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Judge to decide Clark County School District bullying lawsuit

Testimony wrapped up Tuesday in a civil trial over whether the Clark County School District did enough to protect two students at Henderson’s Greenspun Junior High from being bullied.

After a five-day bench trial, District Judge Nancy Allf asked lawyers to put their closing arguments in writing and said she planned to review the papers by the end of March. The judge did not say when she expected to make a ruling.

“This is a case of difficult subject matter before the court,” Allf told the lawyers.

Two boys, who were 13 at the time, claimed they were shoved, called homophobic names and stabbed with trombones in band class during a six-month period that began in August 2011. One of them was stabbed in the groin with a pencil and required medical attention, while the other contemplated suicide, according to the lawsuit.

School police on multiple occasions discouraged the families from filing an official report, the lawsuit alleged.

The civil complaint, filed in April 2014, alleged that the school district failed to “adopt, implement and ensure compliance with policies and practices that ensure the safety of students faced with harassment and discrimination.”

It also claimed the teens’ constitutional rights to equal protection were violated.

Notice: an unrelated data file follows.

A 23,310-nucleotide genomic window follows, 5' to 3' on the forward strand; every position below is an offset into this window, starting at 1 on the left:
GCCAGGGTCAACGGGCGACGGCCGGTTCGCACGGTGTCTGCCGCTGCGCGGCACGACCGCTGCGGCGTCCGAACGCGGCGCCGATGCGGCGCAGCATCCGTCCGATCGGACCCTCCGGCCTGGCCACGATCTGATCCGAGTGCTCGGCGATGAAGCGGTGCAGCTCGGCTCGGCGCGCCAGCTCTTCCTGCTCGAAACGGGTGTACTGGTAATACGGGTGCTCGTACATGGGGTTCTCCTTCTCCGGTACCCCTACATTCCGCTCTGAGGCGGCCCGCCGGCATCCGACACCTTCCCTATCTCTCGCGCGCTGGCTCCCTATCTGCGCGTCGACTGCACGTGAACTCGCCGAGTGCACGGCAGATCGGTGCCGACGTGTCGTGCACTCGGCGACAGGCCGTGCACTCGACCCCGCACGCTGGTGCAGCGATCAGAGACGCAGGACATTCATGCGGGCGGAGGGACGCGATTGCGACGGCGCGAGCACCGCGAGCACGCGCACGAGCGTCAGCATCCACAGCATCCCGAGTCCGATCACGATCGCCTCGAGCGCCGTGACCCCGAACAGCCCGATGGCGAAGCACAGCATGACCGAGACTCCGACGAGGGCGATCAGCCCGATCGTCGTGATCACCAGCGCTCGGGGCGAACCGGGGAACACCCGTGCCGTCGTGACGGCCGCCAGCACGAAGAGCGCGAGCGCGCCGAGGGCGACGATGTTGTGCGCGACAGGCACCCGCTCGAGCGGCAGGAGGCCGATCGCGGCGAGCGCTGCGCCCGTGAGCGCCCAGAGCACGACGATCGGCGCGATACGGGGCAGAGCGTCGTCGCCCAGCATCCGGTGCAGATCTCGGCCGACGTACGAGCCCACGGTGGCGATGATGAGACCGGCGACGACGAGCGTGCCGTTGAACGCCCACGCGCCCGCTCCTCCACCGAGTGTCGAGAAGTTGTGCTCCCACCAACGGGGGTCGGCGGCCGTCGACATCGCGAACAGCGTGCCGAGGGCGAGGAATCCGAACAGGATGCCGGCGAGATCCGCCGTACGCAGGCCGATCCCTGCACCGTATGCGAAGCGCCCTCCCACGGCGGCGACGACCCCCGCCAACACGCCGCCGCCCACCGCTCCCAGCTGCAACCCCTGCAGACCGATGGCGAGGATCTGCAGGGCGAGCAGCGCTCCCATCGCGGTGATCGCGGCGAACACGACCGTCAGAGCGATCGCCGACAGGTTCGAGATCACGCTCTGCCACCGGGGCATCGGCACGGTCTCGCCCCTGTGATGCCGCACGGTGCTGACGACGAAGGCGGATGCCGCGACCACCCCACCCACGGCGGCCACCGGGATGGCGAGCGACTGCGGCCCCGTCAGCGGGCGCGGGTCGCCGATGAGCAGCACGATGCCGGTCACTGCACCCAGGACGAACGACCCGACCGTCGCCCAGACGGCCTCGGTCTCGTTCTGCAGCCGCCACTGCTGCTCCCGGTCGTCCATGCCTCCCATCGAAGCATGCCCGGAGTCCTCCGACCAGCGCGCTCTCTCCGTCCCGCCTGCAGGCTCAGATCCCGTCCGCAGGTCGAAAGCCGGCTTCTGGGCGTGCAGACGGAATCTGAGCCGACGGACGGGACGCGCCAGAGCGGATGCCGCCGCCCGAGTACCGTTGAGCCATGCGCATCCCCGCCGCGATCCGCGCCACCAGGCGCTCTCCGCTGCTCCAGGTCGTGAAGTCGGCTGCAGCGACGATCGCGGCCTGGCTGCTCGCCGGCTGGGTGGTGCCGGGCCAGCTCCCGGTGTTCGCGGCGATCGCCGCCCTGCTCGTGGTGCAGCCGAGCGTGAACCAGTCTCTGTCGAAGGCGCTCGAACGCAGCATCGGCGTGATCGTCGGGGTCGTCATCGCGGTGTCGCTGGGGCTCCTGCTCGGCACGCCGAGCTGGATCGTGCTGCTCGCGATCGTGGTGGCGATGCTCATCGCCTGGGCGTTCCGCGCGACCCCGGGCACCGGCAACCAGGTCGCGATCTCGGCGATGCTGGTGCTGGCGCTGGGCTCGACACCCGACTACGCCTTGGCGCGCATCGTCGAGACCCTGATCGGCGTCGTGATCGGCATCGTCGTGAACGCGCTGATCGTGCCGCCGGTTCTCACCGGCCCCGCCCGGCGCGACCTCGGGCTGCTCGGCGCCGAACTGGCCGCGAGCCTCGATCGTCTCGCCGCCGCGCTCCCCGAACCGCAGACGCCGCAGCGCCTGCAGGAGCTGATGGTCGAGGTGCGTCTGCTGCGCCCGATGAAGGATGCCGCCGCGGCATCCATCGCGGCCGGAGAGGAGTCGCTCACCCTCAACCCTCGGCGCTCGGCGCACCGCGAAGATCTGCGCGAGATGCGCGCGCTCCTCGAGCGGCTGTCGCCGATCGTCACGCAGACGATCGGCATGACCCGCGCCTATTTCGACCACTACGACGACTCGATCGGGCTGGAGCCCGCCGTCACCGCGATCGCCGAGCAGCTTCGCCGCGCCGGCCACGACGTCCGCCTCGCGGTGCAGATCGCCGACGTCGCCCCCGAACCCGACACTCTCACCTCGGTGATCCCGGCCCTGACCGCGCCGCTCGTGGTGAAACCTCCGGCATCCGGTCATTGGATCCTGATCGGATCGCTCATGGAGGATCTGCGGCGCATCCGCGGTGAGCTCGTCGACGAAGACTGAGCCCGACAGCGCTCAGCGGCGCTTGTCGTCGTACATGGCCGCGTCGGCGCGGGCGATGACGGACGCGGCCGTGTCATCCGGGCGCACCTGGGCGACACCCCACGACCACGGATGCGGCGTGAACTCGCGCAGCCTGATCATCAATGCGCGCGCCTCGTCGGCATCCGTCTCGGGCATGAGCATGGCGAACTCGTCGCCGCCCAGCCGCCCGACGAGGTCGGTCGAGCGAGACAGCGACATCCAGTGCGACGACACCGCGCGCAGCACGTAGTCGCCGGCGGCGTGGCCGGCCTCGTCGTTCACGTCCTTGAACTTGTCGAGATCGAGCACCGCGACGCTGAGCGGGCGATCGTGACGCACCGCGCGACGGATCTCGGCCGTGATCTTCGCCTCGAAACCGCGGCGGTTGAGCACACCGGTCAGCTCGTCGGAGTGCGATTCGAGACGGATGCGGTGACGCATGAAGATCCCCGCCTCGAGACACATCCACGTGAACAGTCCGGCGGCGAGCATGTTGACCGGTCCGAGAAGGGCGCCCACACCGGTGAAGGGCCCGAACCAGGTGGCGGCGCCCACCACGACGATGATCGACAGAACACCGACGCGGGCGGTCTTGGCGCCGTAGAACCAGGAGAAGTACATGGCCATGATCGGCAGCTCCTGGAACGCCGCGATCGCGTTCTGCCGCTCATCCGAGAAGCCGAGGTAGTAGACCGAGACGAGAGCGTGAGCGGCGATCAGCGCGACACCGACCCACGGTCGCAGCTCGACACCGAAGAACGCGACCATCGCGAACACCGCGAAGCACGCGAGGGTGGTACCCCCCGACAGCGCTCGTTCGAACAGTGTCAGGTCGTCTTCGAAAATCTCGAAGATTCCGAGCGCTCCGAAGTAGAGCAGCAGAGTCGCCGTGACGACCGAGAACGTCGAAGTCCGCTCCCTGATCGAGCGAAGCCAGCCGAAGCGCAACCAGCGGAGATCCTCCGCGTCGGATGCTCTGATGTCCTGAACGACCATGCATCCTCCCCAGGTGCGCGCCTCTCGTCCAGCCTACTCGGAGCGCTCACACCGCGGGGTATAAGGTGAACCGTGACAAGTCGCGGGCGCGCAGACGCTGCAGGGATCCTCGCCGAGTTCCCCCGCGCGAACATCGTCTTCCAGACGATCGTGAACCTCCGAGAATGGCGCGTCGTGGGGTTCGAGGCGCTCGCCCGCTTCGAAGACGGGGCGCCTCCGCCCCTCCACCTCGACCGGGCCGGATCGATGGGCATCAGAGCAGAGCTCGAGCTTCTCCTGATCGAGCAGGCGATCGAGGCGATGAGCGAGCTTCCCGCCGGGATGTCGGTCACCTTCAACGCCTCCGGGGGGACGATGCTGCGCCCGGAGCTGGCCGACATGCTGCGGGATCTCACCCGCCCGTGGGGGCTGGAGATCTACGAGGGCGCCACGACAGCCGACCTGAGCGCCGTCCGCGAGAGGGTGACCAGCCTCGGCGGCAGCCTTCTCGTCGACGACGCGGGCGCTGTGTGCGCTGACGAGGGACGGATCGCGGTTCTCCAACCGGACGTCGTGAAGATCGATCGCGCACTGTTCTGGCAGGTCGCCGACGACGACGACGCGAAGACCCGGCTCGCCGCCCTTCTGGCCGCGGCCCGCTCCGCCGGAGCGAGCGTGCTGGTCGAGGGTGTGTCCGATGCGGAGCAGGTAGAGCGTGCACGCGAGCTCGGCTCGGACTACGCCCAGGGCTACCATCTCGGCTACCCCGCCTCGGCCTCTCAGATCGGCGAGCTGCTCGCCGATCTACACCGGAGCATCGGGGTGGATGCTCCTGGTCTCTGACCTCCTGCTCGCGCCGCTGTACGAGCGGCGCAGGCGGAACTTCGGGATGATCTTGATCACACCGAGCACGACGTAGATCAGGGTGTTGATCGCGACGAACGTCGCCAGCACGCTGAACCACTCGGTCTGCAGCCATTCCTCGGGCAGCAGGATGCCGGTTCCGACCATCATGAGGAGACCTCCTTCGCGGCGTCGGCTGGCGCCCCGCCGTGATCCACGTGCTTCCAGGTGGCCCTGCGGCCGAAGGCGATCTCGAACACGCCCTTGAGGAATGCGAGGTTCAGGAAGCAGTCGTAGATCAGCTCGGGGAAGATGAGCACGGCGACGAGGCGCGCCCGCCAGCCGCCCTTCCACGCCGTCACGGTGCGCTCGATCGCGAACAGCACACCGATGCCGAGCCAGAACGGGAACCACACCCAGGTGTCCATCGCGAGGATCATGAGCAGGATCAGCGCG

Former American Civil Liberties Union of Nevada lawyer Allen Lichtenstein, who represents the boys’ parents, called bullying “a pervasive problem” in schools.

“It’s very clear that these kids were bullied,” he said after the trial. “It’s very clear the school district knew about it and didn’t do what they should have.”

One boy’s mother, Aimee Hairr, testified Tuesday that she pulled her son out of Greenspun in February 2012 after learning that he was continually bullied.

“I failed my son because I trusted the school district,” she told the judge.

In court papers filed days before the trial began, defense lawyers argued that the school’s faculty “engaged in a calculated effort to end the harassment and that the response was largely effective.”

After testimony concluded, attorney Daniel Polsenberg, who represents the school district, said officials want students to report bullying “with all the facts” in the hopes of preventing similar situations in the future.

“What we’ve learned here is we need to encourage students to report bullying,” Polsenberg said. “The Clark County School District cares very much about bullying and cares about protecting the students. And the principal, administrator and dean at Greenspun did everything they thought they needed to do for the information that they had in hand. It turns out there was more information.”

The lawsuit was filed four months after the death of White Middle School student Hailee Lamberth, who committed suicide after being bullied. Her father, Jason Lamberth, said the school district failed to tell the girl’s family that another student had harassed her weeks before her suicide.

Lamberth also filed a lawsuit against the school district, and that case is set for trial in May.

Contact David Ferrara at dferrara@reviewjournal.com or 702-380-1039. Follow @randompoker on Twitter.

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